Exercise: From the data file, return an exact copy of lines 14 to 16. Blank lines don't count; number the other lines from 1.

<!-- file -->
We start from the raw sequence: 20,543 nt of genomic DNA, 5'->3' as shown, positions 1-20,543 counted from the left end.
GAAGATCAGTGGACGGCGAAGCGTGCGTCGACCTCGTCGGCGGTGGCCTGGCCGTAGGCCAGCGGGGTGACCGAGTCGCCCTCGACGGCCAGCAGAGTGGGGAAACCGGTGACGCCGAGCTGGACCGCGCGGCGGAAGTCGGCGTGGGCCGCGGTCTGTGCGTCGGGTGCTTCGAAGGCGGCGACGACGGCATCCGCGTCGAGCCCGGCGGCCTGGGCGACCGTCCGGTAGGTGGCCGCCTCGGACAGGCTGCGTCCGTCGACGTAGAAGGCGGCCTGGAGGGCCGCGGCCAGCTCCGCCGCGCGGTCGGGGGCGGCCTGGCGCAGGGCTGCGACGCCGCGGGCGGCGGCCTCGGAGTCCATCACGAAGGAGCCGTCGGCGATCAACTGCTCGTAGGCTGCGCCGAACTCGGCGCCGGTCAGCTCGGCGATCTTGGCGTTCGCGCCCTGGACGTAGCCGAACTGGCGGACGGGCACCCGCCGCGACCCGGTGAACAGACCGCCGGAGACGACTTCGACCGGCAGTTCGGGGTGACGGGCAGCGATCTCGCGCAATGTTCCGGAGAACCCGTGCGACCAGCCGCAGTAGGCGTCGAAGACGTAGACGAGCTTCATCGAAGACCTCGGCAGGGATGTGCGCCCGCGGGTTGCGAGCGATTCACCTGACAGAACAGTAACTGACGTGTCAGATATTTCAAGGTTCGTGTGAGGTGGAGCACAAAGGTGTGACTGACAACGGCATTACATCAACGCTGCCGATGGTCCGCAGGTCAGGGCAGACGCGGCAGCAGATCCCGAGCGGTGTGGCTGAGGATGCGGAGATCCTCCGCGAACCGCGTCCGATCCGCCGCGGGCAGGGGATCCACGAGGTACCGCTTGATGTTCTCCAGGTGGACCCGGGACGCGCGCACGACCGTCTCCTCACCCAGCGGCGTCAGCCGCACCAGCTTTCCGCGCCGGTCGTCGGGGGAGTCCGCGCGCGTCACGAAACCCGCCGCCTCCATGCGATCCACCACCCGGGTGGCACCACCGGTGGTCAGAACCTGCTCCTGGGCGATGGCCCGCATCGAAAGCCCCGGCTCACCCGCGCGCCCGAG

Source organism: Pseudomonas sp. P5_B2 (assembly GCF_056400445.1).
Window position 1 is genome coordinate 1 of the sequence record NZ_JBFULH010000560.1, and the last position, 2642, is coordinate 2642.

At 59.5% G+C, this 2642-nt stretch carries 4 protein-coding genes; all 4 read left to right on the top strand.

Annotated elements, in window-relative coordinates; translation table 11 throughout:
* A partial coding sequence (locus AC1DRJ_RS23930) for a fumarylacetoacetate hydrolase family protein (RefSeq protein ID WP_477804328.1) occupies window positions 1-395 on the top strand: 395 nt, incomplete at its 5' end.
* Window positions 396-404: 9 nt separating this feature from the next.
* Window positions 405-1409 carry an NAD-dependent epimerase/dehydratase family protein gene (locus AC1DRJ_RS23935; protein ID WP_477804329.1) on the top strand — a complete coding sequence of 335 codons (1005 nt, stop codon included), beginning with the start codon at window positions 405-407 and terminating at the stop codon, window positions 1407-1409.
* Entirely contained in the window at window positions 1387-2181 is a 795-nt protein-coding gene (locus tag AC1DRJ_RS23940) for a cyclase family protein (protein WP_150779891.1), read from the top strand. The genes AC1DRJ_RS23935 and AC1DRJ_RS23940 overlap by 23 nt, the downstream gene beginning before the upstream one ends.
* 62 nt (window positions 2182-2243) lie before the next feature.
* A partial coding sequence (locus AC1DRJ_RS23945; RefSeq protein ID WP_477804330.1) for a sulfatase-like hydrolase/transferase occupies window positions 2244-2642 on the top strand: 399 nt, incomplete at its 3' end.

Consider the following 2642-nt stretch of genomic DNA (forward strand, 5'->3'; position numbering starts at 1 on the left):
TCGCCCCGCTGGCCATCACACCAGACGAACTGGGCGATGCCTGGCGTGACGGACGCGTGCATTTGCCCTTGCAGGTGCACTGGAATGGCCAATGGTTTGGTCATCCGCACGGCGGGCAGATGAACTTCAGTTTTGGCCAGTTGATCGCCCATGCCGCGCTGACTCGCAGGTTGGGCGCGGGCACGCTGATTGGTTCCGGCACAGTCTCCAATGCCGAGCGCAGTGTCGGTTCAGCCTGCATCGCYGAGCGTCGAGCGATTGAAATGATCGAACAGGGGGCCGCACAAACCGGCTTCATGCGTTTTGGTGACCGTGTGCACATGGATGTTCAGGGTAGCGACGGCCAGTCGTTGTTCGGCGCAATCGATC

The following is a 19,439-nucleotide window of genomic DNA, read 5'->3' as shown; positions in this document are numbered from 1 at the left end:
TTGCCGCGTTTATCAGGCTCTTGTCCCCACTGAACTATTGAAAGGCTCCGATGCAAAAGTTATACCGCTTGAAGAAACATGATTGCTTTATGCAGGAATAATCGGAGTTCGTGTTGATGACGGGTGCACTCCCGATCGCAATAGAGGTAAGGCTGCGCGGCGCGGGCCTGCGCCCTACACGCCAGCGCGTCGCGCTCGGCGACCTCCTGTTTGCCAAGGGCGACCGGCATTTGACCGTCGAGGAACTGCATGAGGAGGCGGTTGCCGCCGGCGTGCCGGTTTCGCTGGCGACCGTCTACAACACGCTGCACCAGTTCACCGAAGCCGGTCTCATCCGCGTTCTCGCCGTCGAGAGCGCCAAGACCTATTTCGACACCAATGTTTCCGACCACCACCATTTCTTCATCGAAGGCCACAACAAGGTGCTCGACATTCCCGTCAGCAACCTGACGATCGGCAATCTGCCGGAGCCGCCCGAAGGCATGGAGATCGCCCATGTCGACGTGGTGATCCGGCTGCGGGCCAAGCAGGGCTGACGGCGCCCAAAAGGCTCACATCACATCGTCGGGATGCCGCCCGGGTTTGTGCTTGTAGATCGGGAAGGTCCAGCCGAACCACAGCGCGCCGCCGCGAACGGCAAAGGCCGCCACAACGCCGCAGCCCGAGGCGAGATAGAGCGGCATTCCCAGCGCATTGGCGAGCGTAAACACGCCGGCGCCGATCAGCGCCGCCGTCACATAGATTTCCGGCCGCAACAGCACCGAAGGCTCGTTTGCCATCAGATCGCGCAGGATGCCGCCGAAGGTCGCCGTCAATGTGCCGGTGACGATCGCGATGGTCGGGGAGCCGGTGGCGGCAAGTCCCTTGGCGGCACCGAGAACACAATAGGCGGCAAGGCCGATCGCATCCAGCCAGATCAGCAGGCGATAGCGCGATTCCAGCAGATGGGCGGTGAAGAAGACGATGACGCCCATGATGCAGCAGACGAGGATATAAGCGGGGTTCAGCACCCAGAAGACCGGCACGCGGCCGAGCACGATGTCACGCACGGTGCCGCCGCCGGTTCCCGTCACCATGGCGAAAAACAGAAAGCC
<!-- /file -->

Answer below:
TCGCCCCGCTGGCCATCACACCAGACGAACTGGGCGATGCCTGGCGTGACGGACGCGTGCATTTGCCCTTGCAGGTGCACTGGAATGGCCAATGGTTTGGTCATCCGCACGGCGGGCAGATGAACTTCAGTTTTGGCCAGTTGATCGCCCATGCCGCGCTGACTCGCAGGTTGGGCGCGGGCACGCTGATTGGTTCCGGCACAGTCTCCAATGCCGAGCGCAGTGTCGGTTCAGCCTGCATCGCYGAGCGTCGAGCGATTGAAATGATCGAACAGGGGGCCGCACAAACCGGCTTCATGCGTTTTGGTGACCGTGTGCACATGGATGTTCAGGGTAGCGACGGCCAGTCGTTGTTCGGCGCAATCGATC

The following is a 19,439-nucleotide window of genomic DNA, read 5'->3' as shown; positions in this document are numbered from 1 at the left end:
TTGCCGCGTTTATCAGGCTCTTGTCCCCACTGAACTATTGAAAGGCTCCGATGCAAAAGTTATACCGCTTGAAGAAACATGATTGCTTTATGCAGGAATAATCGGAGTTCGTGTTGATGACGGGTGCACTCCCGATCGCAATAGAGGTAAGGCTGCGCGGCGCGGGCCTGCGCCCTACACGCCAGCGCGTCGCGCTCGGCGACCTCCTGTTTGCCAAGGGCGACCGGCATTTGACCGTCGAGGAACTGCATGAGGAGGCGGTTGCCGCCGGCGTGCCGGTTTCGCTGGCGACCGTCTACAACACGCTGCACCAGTTCACCGAAGCCGGTCTCATCCGCGTTCTCGCCGTCGAGAGCGCCAAGACCTATTTCGACACCAATGTTTCCGACCACCACCATTTCTTCATCGAAGGCCACAACAAGGTGCTCGACATTCCCGTCAGCAACCTGACGATCGGCAATCTGCCGGAGCCGCCCGAAGGCATGGAGATCGCCCATGTCGACGTGGTGATCCGGCTGCGGGCCAAGCAGGGCTGACGGCGCCCAAAAGGCTCACATCACATCGTCGGGATGCCGCCCGGGTTTGTGCTTGTAGATCGGGAAGGTCCAGCCGAACCACAGCGCGCCGCCGCGAACGGCAAAGGCCGCCACAACGCCGCAGCCCGAGGCGAGATAGAGCGGCATTCCCAGCGCATTGGCGAGCGTAAACACGCCGGCGCCGATCAGCGCCGCCGTCACATAGATTTCCGGCCGCAACAGCACCGAAGGCTCGTTTGCCATCAGATCGCGCAGGATGCCGCCGAAGGTCGCCGTCAATGTGCCGGTGACGATCGCGATGGTCGGGGAGCCGGTGGCGGCAAGTCCCTTGGCGGCACCGAGAACACAATAGGCGGCAAGGCCGATCGCATCCAGCCAGATCAGCAGGCGATAGCGCGATTCCAGCAGATGGGCGGTGAAGAAGACGATGACGCCCATGATGCAGCAGACGAGGATATAAGCGGGGTTCAGCACCCAGAAGACCGGCACGCGGCCGAGCACGATGTCACGCACGGTGCCGCCGCCGGTTCCCGTCACCATGGCGAAAAACAGAAAGCC